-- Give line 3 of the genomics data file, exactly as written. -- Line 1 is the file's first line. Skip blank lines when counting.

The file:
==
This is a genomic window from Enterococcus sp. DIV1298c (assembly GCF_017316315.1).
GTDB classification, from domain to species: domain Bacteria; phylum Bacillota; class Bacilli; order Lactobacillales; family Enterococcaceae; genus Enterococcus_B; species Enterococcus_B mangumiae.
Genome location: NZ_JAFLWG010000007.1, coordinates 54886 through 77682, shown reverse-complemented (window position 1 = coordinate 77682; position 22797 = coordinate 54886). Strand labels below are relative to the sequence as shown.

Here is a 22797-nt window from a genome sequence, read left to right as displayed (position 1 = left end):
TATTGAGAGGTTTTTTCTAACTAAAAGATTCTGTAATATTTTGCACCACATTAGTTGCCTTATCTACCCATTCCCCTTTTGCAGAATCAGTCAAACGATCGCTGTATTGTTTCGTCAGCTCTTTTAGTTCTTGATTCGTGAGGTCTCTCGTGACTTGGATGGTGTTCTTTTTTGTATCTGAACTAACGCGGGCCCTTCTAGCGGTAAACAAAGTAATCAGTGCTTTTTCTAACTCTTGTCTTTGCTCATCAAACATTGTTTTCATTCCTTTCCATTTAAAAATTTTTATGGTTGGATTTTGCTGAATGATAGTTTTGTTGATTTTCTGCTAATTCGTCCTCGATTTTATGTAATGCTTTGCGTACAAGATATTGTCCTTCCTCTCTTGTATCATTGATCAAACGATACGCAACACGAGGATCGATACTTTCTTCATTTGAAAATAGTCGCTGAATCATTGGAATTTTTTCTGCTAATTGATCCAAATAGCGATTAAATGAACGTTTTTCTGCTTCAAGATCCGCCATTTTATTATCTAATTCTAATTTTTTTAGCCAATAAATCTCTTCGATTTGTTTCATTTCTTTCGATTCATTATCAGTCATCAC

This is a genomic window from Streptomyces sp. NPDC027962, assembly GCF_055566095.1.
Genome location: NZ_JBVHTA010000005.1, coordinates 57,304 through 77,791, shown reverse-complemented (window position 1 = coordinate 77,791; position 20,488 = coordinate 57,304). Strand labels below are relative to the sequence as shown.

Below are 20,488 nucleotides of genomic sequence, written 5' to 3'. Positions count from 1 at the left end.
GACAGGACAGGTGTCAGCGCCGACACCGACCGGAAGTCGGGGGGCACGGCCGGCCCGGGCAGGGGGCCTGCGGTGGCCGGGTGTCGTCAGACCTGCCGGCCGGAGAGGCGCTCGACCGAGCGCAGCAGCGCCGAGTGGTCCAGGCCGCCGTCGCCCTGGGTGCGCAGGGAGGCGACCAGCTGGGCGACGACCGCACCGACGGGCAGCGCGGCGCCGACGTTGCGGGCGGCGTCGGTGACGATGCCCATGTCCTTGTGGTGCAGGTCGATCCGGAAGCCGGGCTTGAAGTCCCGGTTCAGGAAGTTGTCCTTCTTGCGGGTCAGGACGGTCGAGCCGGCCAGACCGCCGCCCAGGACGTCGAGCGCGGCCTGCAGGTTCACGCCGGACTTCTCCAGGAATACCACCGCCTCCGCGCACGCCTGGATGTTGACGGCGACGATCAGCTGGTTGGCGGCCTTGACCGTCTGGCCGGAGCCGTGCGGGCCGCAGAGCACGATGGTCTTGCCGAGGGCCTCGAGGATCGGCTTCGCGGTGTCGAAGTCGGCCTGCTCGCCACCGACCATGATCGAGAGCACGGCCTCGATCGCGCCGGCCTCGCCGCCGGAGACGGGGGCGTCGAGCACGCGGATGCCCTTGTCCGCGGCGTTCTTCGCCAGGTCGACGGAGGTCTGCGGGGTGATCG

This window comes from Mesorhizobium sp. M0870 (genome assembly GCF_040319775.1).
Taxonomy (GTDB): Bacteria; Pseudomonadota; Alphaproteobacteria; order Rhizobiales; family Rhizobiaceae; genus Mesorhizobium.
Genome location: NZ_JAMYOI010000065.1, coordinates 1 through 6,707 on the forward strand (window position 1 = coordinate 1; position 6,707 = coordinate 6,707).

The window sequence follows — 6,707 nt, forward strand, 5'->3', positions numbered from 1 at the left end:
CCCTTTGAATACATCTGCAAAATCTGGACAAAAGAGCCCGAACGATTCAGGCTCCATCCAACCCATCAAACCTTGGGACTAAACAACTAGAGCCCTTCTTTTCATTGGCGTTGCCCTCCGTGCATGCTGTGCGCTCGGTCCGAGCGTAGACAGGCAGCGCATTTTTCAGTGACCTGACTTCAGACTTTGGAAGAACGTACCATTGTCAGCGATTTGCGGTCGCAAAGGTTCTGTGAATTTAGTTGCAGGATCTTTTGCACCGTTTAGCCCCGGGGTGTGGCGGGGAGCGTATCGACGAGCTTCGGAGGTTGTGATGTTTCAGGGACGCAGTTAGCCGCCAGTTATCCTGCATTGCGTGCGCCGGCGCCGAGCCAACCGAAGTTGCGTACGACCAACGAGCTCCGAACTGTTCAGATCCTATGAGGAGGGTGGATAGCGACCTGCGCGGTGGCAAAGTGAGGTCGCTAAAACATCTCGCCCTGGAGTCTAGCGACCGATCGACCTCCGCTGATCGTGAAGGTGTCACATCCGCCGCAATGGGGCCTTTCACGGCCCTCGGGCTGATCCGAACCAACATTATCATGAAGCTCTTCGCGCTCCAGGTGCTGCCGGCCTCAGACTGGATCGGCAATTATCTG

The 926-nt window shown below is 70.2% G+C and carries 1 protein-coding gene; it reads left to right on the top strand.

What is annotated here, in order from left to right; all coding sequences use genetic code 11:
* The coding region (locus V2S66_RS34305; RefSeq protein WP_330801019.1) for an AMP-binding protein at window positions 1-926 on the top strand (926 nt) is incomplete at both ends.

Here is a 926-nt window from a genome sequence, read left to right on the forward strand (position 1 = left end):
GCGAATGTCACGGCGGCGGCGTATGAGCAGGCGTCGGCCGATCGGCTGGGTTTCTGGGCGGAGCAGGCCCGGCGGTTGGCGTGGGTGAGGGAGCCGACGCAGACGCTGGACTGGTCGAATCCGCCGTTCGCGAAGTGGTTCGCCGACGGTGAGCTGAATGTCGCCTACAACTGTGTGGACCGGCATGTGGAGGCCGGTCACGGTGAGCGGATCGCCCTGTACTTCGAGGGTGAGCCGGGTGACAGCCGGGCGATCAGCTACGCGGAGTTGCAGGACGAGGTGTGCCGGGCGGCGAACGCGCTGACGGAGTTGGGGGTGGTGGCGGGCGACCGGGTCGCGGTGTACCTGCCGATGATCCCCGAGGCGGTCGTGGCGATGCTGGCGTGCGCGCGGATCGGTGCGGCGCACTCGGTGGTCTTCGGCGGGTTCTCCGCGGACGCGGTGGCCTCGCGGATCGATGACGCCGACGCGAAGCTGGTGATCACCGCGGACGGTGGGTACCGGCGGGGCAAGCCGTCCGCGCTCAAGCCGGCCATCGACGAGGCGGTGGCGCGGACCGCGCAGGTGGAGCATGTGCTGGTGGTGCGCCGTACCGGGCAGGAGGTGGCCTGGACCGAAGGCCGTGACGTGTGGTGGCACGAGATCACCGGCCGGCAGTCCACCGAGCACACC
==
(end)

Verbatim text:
Genome location: NZ_JAFLWG010000007.1, coordinates 54886 through 77682, shown reverse-complemented (window position 1 = coordinate 77682; position 22797 = coordinate 54886). Strand labels below are relative to the sequence as shown.